Dubai is an explosion of flavor — from savory international street food to refined glitzy dining and traditional Emirati cuisine, there is an experience to satiate every craving. Take your tastebuds for a tour through one of the world’s most diverse cities in Dubai, where a large population of expats from 200+ countries around the world offer their delicacies on every corner. In this guide, we’ll venture into charming hole-in-the-walls and glamorous restaurants that will inspire us to whip up new dishes at home. Let’s experience the flavors of Dubai.
Let’s start with coffee. In Dubai, coffee culture clings to Arabian tradition and modern technique. Gahwa (Emirati Arabic dialect word for Arabic coffee) is a weak coffee infused with cardamom and sometimes rose water and saffron. Sipping this warm spicy drink bonds you to centuries of Bedouin heritage. Though it is contested whether coffee beans were discovered in Ethiopia or Yemen, Yemen was responsible for opening its ports to coffee bean trade via its port city Mokha— a city whose name later inspired the infamous “mocha.” Yemen’s coffee is what began the evolution of Arabic coffee tradition. Enjoy Arabic coffee at an Emirati restaurant, or many other restaurants throughout the city. Even better, make a friend and enjoy a few cups in a local’s home to learn the importance of the Gahwa ritual yourself.
For a more modern take on Dubai’s coffee roots, visit Mokha 1450, “the heart of coffee,” where commitment to tradition and equity fill every cup. Mokha 1450 sources exclusively farmed coffee and is dedicated to equitably supporting female coffee farmers who have traditionally been underpaid and overworked. They are changing this norm by properly compensating their female farmers while sharing the tradition of Arabic coffee in a modern environment.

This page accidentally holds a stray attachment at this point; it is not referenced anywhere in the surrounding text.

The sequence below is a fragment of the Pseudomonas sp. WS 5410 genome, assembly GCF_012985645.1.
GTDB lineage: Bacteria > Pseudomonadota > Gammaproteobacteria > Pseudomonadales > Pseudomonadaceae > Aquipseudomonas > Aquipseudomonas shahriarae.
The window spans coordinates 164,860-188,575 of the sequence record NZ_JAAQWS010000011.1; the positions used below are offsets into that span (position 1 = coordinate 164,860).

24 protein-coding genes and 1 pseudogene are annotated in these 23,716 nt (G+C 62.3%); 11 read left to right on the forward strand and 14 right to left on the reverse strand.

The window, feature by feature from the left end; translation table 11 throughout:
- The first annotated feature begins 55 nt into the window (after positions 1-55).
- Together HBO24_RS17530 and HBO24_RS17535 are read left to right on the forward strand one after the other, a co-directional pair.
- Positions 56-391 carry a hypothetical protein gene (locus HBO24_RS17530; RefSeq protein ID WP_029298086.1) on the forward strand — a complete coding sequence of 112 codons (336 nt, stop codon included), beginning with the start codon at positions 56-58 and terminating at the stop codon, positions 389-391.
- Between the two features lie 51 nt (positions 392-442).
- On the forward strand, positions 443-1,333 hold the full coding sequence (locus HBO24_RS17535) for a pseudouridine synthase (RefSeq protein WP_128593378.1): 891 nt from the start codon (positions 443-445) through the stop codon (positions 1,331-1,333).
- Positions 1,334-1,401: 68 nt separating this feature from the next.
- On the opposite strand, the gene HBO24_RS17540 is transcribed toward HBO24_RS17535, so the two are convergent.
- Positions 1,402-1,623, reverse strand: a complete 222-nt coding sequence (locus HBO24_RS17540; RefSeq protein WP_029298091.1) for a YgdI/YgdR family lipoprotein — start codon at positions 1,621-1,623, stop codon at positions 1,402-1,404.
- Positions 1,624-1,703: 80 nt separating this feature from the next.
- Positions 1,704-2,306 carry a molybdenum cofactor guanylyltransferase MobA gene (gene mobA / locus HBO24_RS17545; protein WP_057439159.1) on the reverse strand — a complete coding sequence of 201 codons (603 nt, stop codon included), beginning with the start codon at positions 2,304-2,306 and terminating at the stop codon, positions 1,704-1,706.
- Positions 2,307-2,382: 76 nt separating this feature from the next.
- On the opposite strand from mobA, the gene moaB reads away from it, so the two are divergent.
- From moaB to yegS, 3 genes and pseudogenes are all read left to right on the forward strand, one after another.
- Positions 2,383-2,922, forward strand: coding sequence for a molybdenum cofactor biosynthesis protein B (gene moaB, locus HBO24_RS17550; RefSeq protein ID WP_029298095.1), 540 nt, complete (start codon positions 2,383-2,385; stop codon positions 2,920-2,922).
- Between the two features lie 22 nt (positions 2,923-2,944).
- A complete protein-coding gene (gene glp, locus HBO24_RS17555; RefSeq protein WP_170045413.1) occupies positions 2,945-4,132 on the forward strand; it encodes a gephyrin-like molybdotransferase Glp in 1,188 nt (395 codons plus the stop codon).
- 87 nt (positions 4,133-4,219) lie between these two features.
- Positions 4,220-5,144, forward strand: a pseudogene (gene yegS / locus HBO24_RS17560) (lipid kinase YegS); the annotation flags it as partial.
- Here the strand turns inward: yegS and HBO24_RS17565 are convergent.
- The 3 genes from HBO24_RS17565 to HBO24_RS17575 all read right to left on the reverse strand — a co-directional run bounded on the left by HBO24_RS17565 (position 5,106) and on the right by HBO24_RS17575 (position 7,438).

MULTICULTURAL STREET FOOD
Moving on to street food. Walking down the streets of Dubai will quickly send one on a journey through the cuisine of the world — with so many residents who have imported the tastes of their origin cultures, this is truly an international gastronomic destination where the signature dishes of your favorite cuisine are always within reach. Here are a few you must try.
Falafel is a standard Middle-Eastern food made of parsley, chickpeas, cumin, and other spices and deep fried in oil. It’s often served with an assortment of vegetables, hummus, and cocooned in a pita. In Dubai, you can also try stuffed falafel, which is made by carefully incorporating a paste of sumac, onions, and chili into a falafel mold before it is deep fried and served in a pita.
Feteer (Egyptian Pizza)
Feteer is made by stretching an extremely thin dough, sprinkling cheeses and cured meats into the center, and folding the excess dough over the toppings before it is coaxed into a stone oven. In a matter of minutes, this Egyptian delight arrives on your plate sizzling and golden brown.
Regag, meaning “thin” is a traditional Emirate crepe-thin bread folded with cheese, egg, and local fish sauce, or with crushed potato chips and hot sauce. It’s also custom to drink a salted yogurt called Laban while you enjoy this savory treat. Many smaller markets sell this quick snack at their entrances providing fresh Regag to customers all day long.